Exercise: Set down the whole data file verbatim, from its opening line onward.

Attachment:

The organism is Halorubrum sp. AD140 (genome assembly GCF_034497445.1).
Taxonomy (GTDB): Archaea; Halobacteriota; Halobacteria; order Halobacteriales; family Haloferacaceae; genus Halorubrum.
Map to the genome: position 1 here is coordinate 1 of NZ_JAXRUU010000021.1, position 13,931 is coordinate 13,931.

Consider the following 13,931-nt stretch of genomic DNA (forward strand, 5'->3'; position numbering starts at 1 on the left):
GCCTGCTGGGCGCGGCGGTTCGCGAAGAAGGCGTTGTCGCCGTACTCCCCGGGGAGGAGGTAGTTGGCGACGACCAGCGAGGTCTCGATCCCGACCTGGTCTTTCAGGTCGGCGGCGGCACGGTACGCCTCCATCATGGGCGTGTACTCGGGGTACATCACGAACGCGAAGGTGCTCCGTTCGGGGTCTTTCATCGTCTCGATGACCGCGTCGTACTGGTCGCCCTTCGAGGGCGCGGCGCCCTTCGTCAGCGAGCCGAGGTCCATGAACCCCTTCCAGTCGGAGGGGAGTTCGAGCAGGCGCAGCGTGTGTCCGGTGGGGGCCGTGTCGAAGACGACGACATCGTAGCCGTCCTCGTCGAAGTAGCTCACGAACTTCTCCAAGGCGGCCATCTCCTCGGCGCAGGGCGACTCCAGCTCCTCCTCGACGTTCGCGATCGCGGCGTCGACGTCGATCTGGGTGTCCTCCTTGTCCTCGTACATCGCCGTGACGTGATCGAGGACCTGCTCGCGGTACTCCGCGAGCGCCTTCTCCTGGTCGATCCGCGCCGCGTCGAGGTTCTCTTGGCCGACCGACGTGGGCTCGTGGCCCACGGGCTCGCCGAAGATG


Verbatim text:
The organism is Halorubrum sp. AD140 (genome assembly GCF_034497445.1).
Taxonomy (GTDB): Archaea; Halobacteriota; Halobacteria; order Halobacteriales; family Haloferacaceae; genus Halorubrum.
Map to the genome: position 1 here is coordinate 1 of NZ_JAXRUU010000021.1, position 13,931 is coordinate 13,931.

Consider the following 13,931-nt stretch of genomic DNA (forward strand, 5'->3'; position numbering starts at 1 on the left):
GCCTGCTGGGCGCGGCGGTTCGCGAAGAAGGCGTTGTCGCCGTACTCCCCGGGGAGGAGGTAGTTGGCGACGACCAGCGAGGTCTCGATCCCGACCTGGTCTTTCAGGTCGGCGGCGGCACGGTACGCCTCCATCATGGGCGTGTACTCGGGGTACATCACGAACGCGAAGGTGCTCCGTTCGGGGTCTTTCATCGTCTCGATGACCGCGTCGTACTGGTCGCCCTTCGAGGGCGCGGCGCCCTTCGTCAGCGAGCCGAGGTCCATGAACCCCTTCCAGTCGGAGGGGAGTTCGAGCAGGCGCAGCGTGTGTCCGGTGGGGGCCGTGTCGAAGACGACGACATCGTAGCCGTCCTCGTCGAAGTAGCTCACGAACTTCTCCAAGGCGGCCATCTCCTCGGCGCAGGGCGACTCCAGCTCCTCCTCGACGTTCGCGATCGCGGCGTCGACGTCGATCTGGGTGTCCTCCTTGTCCTCGTACATCGCCGTGACGTGATCGAGGACCTGCTCGCGGTACTCCGCGAGCGCCTTCTCCTGGTCGATCCGCGCCGCGTCGAGGTTCTCTTGGCCGACCGACGTGGGCTCGTGGCCCACGGGCTCGCCGAAGATG